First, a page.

One won't cease to ask if education is still the key in a country as ours that doesn't know the value of education; a nation that relegates its elites to the background. Ours is a society whereby illiterates occupy the crucial positions in the government, a country whereby no allocation is made for the educational system and its youths, a nation like Nigeria.
At a tender age, I cherished and loved to be educated because many times, right from my nursery school, my teachers have been singing the hymn, 'education is the key', sounding it into my eardrums.
With all enthusiasm, I wanted to achieve this master key that can unlock every other door. I laboured from morning to night, toiled both in the rain and under the sun, all in a bid to grab the master key.
So many times, I have imagined myself opening many doors with the master key, the dream of having access to other doors once I obtained this master key, kept me going.
My situation I believe is the story of many Nigerian youths who strive through all odd to obtain this master key but at the end, it seems the key have been changed by our politicians or should I say that education was never the master key.
In solitude I wondered what happened to those days that one can acquire a better job with just NCE Certificate, Now, with your PhD, you don't even stand a chance of being a civil servant in this country.
Present-day Nigeria takes no delight in your certificate rather, in whom stands in as your godfather.
I believe that one will be right to confidently say that political connection and godfatherism happens to be the master key in 21st century Nigeria.
It is such a heartbreak that a country like Nigeria, which at a time has produced the likes of Chinua Achebe and Wole Soyinka is witnessing' educational bankruptcy'.
It is as a result of godfatherism in the nation that led to the deterioration in the educational system.
Yes! I know the purpose of education is not only to gain better employment, but it is also for enlightenment too. Let me burst your bubbles, what enlightenment do you seek with the British curriculum of 1960.
The world is advancing technologically, where is the position of the Nigeria nation in the world of technology? Nowhere close to the front. Have you thought of the reason? Your guess is good as mine.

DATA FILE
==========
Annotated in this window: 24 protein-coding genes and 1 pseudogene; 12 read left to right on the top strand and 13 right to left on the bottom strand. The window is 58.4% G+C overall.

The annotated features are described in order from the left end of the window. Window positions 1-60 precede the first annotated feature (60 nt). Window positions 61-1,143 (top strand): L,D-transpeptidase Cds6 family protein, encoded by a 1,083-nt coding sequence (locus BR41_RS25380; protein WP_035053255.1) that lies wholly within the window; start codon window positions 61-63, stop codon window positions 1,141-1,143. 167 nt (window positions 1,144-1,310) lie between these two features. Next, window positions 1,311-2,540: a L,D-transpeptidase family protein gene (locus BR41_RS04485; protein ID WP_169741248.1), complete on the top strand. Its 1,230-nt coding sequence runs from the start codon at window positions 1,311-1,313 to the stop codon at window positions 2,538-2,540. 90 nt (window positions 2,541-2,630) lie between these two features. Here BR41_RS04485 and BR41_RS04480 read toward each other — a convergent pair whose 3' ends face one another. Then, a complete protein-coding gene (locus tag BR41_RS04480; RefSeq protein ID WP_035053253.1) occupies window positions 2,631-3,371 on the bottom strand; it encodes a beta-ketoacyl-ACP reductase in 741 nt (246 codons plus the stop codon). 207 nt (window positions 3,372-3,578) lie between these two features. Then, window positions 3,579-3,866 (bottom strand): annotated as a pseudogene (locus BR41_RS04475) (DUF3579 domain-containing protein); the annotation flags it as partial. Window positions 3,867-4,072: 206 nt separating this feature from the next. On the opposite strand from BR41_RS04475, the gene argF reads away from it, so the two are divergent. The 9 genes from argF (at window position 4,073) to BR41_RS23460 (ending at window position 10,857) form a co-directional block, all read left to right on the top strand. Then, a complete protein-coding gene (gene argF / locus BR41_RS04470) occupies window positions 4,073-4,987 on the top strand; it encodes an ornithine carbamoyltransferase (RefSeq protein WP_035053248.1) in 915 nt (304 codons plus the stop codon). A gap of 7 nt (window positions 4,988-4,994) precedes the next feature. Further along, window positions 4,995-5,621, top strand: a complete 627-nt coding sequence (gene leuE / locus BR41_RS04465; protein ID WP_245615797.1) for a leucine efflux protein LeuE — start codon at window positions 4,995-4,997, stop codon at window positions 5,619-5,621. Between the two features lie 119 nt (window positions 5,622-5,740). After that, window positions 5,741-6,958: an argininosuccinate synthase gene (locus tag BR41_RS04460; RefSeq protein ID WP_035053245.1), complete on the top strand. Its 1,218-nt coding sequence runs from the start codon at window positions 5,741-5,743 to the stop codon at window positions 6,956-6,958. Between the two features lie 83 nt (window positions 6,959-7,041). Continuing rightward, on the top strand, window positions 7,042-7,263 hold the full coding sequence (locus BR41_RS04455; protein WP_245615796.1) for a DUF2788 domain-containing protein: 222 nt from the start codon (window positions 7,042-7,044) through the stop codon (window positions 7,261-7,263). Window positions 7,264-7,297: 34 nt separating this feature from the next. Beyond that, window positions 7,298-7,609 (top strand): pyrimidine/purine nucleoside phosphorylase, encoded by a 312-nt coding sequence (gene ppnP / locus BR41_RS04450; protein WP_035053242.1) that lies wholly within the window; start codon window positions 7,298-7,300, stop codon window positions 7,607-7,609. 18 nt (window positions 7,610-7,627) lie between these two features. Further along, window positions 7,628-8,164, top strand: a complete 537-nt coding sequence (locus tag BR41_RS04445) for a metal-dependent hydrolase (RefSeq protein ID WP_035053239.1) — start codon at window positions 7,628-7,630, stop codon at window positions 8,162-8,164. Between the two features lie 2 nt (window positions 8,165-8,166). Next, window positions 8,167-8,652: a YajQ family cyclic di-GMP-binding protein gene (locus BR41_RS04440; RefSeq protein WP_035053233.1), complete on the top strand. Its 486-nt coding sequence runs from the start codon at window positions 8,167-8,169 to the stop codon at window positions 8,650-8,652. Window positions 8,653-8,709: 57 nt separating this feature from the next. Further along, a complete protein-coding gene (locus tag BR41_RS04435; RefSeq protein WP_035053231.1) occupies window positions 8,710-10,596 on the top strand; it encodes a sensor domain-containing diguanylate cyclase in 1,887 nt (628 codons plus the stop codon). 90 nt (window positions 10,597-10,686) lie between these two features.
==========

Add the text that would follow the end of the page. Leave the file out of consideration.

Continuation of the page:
How many institutions of technology do we have in Nigeria, how many are equipped, and what curriculum do they run on?
Nigeria has lost it totally in matters of education.
Recently, the federal government assigned N27.7bn for the renovation of the National Assembly complex.
This vast amount went into the renovation of an ordinary building while the Universal Basic Education fund was reduced significantly from N111.7bn to N51.1bn, by more than 54.2 per cent, according to documents obtained by Dataphyte, an open data organisation.
The Founder, Dataphyte, Mr Joshua Olufemi, described the cuts in critical sectors like education and health as a setback to Nigeria's quest for development.
Olufemi said that it is a big dilemma that Nigeria's priority will be to renovate the National Assembly building at the expense of education.
"While budgetary allocations to the National Judicial Council, National Assembly, Independent National Electoral Commission, and other agencies of government have been reduced only by about 10 per cent respectively, budgetary provision for education is reduced by close to 55 per cent."
The Executive Chairman, Centre for Anti-Corruption and Open Leadership, Debo Adeniran, said it was unfortunate that Nigeria, which is the poverty capital of the world, would relegate the health and education sectors.
He said "Why should we waste N27bn on building that is not showing any sign of distress? It is a misplaced priority and a total waste. The National Assembly doesn't need repainting let alone renovation.
Nigeria is the poverty capital in the world despite being one of the most endowed countries. It is misplaced of priorities that brought us to this sorry state we found ourselves."
Situations as these will make one think that those at the herms of affairs in this country may not have passed through the educational system.
After all, is said and done, I have concluded that education is no longer the master key in Nigeria. The master key is in the hands of top governmental officials who have bluntly refused to release it to youths of this nation.